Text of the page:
Sunday, July 3, 2011

Years of Struggle, Part 1

This post is one of a series, maybe just two, but who knows.

There are some years of struggle ahead for churches. Many churches now don't see it-- things are going along fine. But I guarantee you, denominational leaders see it. The big question is, will we do anything about it? Will we make changes and take initiatives while we can control the outcomes, or will we have difficult measures forced on us?

The problem appears to be financial, but it is really not. It looks like we have about 10 years before there is a severe drop in giving. Most giving comes from people over 60. In some way, that is only right; their earning power is generally greater, and with kids out of the house, their income is more "disposable." But as you go down in age, not only does giving decrease, there are fewer people in each age group in church. There are not enough 50 year olds to replace the current 60 year olds. Get below 30 years of age, and you can see that if 60 year olds are our best givers, there will not be much left of the United Methodist Church in 2040. It will be a precipitous decline. But, we have been watching it happen for years. In some sense, we are in the middle of it. It looks bad, but it's not so bad yet that we feel like we have to do anything drastic to alter course. In fact, there are people starting ministry now who will be able to finish their careers without seeing too much pain of decline in their ministry. There will always be growing churches. The denomination as a whole may be croaking, but there will be exceptions, and each Annual Conference, there will be people flocking to figure out what the growing churches did. Sadly, the power of the guru will grow.

I said the problem only appears to be financial. I guess I should say that if we try to solve it financially, it will only drive us further into ruin. We may drag it out a little longer, but that's it. Sure, we will have to cut salaries, staff, buildings, programs, denominational spending, but we probably won't do any of that until we have to, and it won't be in ways we can control, ways we can downsize with an eye to be more effective. We will be forced to change, with little time to think, even though we have seen this coming for forty years...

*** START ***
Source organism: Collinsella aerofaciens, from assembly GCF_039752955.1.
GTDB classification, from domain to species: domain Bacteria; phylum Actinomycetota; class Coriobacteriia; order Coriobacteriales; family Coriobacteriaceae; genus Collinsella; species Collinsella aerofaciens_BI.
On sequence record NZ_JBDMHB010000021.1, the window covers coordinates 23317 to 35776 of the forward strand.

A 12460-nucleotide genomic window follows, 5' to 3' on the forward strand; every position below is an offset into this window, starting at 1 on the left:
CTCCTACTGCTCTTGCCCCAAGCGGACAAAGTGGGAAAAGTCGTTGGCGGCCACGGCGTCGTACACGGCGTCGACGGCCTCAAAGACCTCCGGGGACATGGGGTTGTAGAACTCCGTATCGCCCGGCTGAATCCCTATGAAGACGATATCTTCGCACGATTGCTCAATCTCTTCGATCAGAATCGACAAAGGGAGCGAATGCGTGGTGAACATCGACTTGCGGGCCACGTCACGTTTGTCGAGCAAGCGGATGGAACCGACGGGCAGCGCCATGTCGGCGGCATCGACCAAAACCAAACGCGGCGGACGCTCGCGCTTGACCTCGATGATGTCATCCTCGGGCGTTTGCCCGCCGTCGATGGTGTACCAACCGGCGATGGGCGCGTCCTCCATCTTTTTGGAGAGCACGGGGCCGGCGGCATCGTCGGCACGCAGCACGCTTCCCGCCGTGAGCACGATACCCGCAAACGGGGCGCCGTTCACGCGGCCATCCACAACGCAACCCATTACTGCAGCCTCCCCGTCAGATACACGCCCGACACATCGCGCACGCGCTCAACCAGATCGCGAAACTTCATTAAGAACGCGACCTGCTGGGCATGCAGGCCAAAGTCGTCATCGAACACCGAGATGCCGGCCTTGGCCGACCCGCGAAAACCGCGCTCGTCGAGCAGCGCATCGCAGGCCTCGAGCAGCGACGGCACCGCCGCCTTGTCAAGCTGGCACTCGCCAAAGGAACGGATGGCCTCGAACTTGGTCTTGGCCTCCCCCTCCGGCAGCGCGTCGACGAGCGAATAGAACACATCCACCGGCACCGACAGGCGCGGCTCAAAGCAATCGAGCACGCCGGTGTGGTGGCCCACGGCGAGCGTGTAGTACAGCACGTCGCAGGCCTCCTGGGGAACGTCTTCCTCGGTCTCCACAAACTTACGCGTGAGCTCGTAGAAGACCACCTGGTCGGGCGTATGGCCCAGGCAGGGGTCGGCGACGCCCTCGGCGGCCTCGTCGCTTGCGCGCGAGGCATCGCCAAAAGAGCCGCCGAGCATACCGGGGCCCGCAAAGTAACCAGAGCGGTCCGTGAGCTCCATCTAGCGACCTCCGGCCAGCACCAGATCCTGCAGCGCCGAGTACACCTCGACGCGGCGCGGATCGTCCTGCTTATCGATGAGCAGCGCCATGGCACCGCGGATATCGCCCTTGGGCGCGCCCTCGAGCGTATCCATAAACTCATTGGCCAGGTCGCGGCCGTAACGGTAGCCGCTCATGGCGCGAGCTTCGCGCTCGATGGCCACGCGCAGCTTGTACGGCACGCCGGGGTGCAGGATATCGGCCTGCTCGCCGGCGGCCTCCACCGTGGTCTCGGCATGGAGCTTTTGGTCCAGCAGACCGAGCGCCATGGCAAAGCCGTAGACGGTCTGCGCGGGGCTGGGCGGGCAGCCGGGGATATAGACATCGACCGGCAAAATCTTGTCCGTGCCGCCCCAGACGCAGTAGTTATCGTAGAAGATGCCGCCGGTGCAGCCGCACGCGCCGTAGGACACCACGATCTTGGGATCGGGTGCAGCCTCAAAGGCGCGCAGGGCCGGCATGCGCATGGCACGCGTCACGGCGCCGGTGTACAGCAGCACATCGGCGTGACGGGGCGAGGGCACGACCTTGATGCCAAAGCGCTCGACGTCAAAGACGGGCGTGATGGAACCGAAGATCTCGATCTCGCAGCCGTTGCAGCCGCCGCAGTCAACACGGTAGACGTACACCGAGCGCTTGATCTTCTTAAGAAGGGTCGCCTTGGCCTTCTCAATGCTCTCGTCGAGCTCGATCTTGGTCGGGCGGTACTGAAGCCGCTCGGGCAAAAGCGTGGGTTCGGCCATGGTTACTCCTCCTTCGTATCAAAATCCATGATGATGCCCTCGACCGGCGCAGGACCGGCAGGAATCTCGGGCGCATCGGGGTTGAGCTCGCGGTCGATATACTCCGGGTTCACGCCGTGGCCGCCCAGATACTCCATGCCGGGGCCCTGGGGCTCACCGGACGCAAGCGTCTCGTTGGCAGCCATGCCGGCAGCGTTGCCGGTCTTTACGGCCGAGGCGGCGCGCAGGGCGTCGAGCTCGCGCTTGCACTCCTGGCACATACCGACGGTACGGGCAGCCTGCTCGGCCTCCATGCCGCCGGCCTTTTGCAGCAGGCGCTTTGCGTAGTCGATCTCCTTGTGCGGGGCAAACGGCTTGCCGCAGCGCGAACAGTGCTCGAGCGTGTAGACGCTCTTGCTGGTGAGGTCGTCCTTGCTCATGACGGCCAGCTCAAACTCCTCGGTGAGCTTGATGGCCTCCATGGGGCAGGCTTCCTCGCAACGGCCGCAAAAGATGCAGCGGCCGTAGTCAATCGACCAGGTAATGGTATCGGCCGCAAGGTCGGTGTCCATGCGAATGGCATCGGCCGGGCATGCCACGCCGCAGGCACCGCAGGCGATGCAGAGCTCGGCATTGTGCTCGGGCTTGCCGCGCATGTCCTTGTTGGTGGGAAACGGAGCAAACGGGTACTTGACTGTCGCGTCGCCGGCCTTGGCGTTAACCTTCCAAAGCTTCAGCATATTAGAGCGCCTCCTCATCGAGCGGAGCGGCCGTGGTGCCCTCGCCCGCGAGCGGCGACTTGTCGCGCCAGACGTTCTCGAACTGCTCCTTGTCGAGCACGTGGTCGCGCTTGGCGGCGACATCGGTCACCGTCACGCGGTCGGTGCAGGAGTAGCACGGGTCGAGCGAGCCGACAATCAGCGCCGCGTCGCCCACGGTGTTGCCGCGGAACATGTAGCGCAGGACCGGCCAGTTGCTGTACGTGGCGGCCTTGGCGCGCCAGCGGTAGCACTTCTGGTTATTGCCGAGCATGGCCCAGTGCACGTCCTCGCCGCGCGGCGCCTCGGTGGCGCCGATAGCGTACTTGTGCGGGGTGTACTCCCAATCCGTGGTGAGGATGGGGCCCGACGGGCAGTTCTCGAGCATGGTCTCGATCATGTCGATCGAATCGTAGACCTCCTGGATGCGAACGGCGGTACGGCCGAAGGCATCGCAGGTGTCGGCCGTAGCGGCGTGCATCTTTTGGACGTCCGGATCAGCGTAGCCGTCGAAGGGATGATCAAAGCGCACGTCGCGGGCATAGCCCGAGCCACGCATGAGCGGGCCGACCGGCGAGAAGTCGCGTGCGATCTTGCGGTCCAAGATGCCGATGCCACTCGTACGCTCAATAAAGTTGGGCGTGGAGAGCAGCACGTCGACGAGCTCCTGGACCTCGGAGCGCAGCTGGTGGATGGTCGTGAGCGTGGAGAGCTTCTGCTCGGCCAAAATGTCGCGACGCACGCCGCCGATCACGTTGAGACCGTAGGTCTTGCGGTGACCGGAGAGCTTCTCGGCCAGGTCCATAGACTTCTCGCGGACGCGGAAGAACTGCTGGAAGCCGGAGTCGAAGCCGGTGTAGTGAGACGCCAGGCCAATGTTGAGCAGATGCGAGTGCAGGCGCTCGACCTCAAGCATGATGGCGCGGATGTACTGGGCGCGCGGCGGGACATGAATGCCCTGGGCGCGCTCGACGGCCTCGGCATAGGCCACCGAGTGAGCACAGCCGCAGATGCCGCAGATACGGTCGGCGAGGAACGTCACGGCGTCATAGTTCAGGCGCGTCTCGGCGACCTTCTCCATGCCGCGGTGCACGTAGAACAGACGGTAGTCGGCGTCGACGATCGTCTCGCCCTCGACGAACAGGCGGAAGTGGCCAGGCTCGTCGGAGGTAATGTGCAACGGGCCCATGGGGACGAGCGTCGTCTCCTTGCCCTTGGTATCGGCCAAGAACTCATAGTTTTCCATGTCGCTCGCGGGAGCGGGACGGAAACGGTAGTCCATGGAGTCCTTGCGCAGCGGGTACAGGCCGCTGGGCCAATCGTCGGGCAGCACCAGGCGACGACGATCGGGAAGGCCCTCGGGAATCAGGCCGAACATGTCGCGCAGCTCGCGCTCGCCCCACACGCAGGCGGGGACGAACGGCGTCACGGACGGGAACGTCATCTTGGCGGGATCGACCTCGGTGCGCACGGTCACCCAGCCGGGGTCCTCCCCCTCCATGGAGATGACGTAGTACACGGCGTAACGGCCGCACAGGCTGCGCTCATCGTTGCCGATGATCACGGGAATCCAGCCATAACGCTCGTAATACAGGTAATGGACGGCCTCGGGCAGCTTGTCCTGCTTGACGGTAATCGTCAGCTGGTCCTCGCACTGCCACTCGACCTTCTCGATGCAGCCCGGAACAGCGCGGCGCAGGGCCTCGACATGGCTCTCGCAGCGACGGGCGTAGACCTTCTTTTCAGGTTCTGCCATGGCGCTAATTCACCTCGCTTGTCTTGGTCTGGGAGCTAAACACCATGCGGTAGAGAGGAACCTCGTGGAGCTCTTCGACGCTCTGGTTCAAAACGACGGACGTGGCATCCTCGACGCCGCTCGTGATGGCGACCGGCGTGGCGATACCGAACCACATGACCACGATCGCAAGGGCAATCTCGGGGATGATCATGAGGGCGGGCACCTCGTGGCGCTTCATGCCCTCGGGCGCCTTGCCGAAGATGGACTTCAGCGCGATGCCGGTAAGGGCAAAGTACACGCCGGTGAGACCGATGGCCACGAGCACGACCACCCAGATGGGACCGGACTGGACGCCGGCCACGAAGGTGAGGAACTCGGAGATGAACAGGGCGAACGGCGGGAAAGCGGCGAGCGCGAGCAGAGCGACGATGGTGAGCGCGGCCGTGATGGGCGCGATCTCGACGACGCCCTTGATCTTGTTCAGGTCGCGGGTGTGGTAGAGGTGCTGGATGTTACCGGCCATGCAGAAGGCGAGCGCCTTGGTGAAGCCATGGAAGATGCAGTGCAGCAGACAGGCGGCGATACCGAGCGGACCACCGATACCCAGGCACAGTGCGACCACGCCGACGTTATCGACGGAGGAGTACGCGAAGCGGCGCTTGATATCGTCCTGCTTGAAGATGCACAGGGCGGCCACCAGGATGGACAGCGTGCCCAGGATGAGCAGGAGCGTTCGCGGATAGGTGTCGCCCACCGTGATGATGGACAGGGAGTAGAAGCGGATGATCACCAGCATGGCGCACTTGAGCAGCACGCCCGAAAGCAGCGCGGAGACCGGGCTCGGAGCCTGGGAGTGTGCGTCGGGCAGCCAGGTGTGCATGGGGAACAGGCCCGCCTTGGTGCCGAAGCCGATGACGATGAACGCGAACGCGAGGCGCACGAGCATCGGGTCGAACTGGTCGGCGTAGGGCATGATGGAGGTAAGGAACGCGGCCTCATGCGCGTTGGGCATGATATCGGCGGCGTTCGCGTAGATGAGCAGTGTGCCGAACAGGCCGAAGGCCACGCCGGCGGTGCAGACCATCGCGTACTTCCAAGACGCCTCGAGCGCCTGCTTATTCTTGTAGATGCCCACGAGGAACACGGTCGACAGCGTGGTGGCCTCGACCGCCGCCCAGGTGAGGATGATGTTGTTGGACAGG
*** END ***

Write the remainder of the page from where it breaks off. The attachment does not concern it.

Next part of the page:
If we look at it only financially, we will be trying to preserve the form of the institution, not the work of the Kingdom of God. We must recapture our love for the mission. We must have a zeal that compels us out of the walls of the church to find those who don't know Jesus and tell them of His great love and salvation.

If we look for new members thinking that will affect the bottom line (which it will, but watch out, that is Judas thinking), then we wont be making disciples. And if we're not making disciples, God will be done with us. He'll let us go.

But if we return to our first love, saving souls, everything will be fine. More than fine. the Holy Spirit will have His way in our churches and we will find our institutional forms lining up with His purposes. We may not have the money we want in the places we seem to want it now, but we will have the sources for the work God would have us to do. We will be "aligned" with The Lord's purposes. And then, sometime in the future, after we have again become complacent, someone will have the same problem we have, pushing against a ponderous institution that cannot clearly see, articulate or implement mission in Jesus' name.

All that said, sounding negative and pessimistic, tune in for why I (and others I know) are not discouraged, but rather are pumped up and ready to roll!

- Posted using BlogPress from my iPad


  1. Excellent post, Aaron! The only thing I disagree with is that many people starting in ministry now won't feel these effects. There will undoubtedly be a handful of churches that survive the financial meltdown, but without significant change, most - even some currently large churches - are in serious danger within the next 10-20 years.

    The UMC has been in decline for 60 years (before it was even UMC). In that time, we've seen the average age of members grow from 30 to 60. A steady rate of 1/2 year higher each year. We've survived that because our members were getting older and, as you've identified, coming to a place in life where they can give more. But deaths in the next 10-20 years will decimate the church unless something happens. And all this comes at the same time as churches have become more and more reliant on debt and large staffs.

    Can't wait for your post about hope. I have a lot, too. But very little hope that we'll be able to keep bankrolling the current enterprise.

  2. Yeah, "many" was not a good choice of word there... I am afraid tho that each place that is successful will mask the deep problem... we'll thing, "well, they're doing it over there," as if that means all we have to do is adopt a certain technique of ministry and it'll all be alright.